Morning
April 4

Deuteronomy 11:13-14 (NIV) 13So if you faithfully obey the commands I am giving you today–to love the LORD your God and to serve him with all your heart and with all your soul– 14then I will send rain on your land in its season, both autumn and spring rains, so that you may gather in your grain, new wine and oil.


Many of the promises of God are conditional. There is an "if you..." and a "then I will..." In this passage God tells the Children of Israel that their economy is dependent on their obedience. God did give them certain laws that would make their agrarian lifestyle more productive. He also brought them to a land that was dependent on seasonal rains. Farmers throughout the ages have had to depend on the Weather Maker. It was an incentive to obey God. When they turned from God and had drought, they tried other gods that claimed to bring rain, like Baal.

At the moment of writing this, the place I am living is experiencing extreme drought. The government of the area recently repealed what they called 'antiquated laws', laws that had to do with sexual morality. "Those came from the Bible and we don't all believe in the Bible anymore," they say. But that is not true. All western law is Biblically based. Society has just chosen to pick and choose the laws they will enforce. That does not change the promises of God.

In this drought with devastating forest fires, I have not heard one person say there is a need for us to repent. I hear, "Pray for rain." That is general enough so as to offend no one. We have forgotten that God is the Weather Maker, and that many of His promises are conditional.

Consider: Difficulty can be an expression of grace to turn us back to God.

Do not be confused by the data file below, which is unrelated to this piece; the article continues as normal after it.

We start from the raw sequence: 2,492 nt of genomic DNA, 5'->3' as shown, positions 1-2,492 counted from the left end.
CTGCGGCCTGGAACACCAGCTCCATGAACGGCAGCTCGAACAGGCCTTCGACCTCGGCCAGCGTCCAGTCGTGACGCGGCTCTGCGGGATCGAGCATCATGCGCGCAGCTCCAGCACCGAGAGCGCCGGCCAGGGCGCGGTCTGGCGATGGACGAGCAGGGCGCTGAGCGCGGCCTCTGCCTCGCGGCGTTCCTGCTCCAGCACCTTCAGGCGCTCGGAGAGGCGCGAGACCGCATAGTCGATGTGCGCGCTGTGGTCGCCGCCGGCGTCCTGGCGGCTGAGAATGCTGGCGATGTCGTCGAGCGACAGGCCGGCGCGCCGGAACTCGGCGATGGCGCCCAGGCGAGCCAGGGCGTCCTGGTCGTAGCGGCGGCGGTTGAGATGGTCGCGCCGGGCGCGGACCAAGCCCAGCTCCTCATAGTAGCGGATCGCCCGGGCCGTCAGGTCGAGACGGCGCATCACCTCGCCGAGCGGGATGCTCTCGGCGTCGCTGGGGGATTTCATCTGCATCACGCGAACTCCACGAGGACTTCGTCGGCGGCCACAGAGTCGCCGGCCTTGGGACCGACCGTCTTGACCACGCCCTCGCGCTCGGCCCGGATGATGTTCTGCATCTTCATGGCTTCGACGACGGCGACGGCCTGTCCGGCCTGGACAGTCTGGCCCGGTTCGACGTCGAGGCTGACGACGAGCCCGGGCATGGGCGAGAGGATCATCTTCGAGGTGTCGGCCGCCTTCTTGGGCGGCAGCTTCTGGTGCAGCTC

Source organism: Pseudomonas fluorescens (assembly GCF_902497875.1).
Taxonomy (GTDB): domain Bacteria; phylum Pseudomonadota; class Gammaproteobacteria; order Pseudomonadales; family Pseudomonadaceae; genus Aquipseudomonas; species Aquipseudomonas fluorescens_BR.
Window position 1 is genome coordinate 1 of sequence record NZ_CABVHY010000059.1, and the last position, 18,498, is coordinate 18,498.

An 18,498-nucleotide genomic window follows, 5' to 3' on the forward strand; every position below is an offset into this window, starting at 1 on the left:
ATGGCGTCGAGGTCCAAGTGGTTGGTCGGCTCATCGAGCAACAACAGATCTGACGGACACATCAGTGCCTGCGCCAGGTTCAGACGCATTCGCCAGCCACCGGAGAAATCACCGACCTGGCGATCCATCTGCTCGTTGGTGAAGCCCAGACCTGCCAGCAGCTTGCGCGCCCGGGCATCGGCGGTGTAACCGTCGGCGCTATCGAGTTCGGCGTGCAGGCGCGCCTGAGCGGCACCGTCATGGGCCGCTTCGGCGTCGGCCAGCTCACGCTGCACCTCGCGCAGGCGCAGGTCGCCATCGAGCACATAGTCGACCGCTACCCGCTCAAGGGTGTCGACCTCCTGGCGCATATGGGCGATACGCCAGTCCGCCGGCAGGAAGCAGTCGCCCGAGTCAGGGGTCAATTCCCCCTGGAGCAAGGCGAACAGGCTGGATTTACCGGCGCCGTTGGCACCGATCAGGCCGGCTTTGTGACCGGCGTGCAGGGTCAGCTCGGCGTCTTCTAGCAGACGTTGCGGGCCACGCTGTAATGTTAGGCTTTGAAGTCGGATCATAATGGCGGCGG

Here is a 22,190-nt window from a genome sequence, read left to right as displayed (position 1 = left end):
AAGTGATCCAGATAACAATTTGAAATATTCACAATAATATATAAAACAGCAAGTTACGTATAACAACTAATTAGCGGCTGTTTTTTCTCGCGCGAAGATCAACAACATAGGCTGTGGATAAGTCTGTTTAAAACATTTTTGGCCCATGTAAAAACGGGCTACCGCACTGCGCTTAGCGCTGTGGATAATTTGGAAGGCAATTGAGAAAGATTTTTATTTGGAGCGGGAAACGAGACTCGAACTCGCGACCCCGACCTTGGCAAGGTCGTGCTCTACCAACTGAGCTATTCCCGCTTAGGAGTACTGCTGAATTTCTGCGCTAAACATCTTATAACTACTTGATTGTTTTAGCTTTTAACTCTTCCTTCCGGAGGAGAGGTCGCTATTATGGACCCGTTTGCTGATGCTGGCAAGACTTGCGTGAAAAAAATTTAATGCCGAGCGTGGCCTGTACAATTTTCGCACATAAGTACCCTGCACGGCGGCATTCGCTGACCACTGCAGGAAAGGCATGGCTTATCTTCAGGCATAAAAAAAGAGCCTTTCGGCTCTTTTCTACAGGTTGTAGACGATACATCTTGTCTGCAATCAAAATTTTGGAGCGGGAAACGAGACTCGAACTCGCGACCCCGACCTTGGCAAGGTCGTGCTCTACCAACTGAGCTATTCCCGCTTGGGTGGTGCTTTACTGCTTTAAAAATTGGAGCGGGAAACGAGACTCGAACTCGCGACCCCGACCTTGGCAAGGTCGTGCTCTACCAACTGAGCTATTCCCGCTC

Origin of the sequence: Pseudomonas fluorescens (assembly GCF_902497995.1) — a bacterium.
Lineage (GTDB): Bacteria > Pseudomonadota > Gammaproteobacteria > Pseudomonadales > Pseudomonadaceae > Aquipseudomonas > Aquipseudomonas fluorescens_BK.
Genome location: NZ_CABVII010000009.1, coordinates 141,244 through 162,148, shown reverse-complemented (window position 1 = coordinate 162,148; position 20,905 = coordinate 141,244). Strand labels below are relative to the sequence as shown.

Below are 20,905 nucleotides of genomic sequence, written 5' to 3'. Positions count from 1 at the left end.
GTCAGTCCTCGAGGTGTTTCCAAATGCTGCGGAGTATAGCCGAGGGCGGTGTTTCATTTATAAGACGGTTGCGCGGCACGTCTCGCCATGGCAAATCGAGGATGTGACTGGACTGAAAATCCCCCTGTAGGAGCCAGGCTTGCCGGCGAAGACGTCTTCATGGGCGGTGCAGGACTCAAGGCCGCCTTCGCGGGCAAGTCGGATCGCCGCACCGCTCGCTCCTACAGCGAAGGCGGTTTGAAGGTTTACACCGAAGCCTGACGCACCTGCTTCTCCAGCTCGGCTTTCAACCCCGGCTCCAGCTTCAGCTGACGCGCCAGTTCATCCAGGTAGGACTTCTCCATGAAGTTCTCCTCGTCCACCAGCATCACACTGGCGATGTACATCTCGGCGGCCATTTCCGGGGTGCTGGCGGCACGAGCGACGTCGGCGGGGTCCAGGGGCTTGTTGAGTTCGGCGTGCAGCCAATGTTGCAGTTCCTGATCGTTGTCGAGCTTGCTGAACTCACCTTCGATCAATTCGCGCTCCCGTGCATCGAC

Evening
April 4

Matthew 27:17, 21b-22 (NIV) 17So when the crowd had gathered, Pilate asked them, "Which one do you want me to release to you: Barabbas, or Jesus who is called Christ?"

21b"Barabbas," they answered. 22"What shall I do, then, with Jesus who is called Christ?" Pilate asked. They all answered, "Crucify him!"


It hadn't been that many days before this that they were shouting for Jesus to save them, save them from Rome. That week was spent sharing the words of life with all who would hear in the Temple. They had come to a crossroad. Would they ask for the release of Barabbas, the zealot that killed Roman soldiers, or Jesus, the healer and teacher? Will they choose the physical answer to their needs, or the spiritual answer? Will they choose the way of the flesh or the way of the Spirit? "They all answered, "Crucify him!"

We are often faced with the same choice. We have to decide whether we will proceed with our lives on the basis of what man can accomplish, or take a whole new path led by the Spirit of God. Will we choose the physical answer to our needs or the spiritual answer, the way of the flesh or the way of the Spirit? One is death, and the other is life.

Pilate did not have just cause to execute Jesus and told the crowd as much. They didn't care. They said they would personally bear the guilt. "His blood be on us and our children." We look back at the history of suffering the Jews have endured and wonder at the connection with their readiness to accept the blame for His murder. We trust that in God's time that expression will mean their salvation.

Pilate had Jesus whipped. It was a process they called 'half death'. Those who wielded the whips were medically trained to recognize shock. They wove into the end of the whips pieces of bone or lead so that the muscles of the back would be shredded. It was so brutal that sometimes the organs were exposed. Those wielding the whips were not held responsible should the victim die. Isaiah said, "By His stripes we are healed."

Prayer: Thank you Lord, for enduring that for us!